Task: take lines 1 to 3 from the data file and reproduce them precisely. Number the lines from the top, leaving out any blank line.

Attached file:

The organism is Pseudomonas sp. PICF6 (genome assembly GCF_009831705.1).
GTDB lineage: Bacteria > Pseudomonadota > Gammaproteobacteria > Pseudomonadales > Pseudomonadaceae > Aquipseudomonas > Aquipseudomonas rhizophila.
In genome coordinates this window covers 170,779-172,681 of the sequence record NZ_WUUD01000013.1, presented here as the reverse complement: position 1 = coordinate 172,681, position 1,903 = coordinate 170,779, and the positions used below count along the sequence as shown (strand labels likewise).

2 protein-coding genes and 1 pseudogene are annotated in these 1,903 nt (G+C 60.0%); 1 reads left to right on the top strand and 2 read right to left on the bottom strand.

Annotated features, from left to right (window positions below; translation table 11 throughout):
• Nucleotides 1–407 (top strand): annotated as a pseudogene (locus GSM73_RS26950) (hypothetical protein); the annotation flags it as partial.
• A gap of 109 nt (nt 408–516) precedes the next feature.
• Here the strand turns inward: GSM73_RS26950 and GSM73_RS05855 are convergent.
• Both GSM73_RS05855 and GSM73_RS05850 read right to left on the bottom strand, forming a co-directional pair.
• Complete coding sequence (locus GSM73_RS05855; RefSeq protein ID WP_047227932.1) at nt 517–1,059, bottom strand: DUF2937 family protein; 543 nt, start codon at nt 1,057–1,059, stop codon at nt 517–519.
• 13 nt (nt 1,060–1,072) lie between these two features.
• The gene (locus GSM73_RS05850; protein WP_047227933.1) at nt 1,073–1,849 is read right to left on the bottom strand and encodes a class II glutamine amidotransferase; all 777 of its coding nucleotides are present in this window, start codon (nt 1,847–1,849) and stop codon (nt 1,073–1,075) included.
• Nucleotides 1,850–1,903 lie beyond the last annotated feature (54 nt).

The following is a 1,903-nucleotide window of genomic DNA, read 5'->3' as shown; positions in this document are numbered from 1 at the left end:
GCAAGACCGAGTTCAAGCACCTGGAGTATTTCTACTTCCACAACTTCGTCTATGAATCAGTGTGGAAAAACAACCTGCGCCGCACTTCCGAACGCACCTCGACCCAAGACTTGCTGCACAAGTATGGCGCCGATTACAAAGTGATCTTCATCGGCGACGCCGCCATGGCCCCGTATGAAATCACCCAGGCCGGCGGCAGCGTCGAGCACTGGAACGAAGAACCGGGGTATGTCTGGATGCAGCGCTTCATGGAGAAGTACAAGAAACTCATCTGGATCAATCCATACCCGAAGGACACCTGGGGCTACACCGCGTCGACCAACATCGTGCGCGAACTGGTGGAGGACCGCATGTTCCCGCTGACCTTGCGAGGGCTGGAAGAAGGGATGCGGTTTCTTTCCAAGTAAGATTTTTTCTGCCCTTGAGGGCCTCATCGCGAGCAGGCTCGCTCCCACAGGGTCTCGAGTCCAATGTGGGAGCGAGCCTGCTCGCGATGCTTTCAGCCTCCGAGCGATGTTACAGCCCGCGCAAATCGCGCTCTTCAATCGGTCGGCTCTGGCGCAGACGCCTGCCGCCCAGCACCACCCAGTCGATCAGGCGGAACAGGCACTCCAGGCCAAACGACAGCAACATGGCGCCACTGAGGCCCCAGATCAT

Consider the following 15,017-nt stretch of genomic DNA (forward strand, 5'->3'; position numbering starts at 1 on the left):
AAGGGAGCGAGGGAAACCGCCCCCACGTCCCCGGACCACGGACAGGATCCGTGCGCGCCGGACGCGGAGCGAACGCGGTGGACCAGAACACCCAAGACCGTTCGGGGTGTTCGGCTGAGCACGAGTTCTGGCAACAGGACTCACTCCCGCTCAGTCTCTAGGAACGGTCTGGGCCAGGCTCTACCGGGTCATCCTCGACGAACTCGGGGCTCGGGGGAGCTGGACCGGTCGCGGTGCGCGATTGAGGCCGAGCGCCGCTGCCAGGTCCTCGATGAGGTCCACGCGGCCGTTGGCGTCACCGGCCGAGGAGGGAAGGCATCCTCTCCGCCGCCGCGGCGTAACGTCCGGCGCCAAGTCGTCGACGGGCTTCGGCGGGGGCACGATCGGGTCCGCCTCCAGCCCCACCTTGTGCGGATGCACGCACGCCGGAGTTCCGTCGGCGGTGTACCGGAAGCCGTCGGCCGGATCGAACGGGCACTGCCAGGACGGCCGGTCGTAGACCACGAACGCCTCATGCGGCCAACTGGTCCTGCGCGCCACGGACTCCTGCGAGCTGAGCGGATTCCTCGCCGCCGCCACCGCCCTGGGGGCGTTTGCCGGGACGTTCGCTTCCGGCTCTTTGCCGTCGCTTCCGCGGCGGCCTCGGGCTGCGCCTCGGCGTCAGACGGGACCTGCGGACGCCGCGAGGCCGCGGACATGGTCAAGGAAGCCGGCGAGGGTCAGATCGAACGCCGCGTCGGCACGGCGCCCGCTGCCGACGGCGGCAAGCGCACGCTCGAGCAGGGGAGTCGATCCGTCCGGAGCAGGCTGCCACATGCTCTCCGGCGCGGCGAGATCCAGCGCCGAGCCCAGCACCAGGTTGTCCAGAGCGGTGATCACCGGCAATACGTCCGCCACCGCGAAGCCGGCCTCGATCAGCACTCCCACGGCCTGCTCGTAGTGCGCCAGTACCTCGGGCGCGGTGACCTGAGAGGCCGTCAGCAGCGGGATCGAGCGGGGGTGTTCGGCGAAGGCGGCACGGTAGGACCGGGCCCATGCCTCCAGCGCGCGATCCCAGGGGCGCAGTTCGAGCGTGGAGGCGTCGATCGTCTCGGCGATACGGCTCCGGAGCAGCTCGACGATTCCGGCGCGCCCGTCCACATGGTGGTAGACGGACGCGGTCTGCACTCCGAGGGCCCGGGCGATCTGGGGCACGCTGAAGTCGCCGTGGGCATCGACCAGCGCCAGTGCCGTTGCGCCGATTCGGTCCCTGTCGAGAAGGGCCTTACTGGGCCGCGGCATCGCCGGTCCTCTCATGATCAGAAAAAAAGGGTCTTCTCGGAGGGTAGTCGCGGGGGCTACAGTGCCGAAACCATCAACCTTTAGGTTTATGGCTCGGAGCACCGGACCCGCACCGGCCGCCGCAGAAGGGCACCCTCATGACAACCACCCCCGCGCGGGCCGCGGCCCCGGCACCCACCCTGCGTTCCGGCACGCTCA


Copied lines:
The organism is Pseudomonas sp. PICF6 (genome assembly GCF_009831705.1).
GTDB lineage: Bacteria > Pseudomonadota > Gammaproteobacteria > Pseudomonadales > Pseudomonadaceae > Aquipseudomonas > Aquipseudomonas rhizophila.
In genome coordinates this window covers 170,779-172,681 of the sequence record NZ_WUUD01000013.1, presented here as the reverse complement: position 1 = coordinate 172,681, position 1,903 = coordinate 170,779, and the positions used below count along the sequence as shown (strand labels likewise).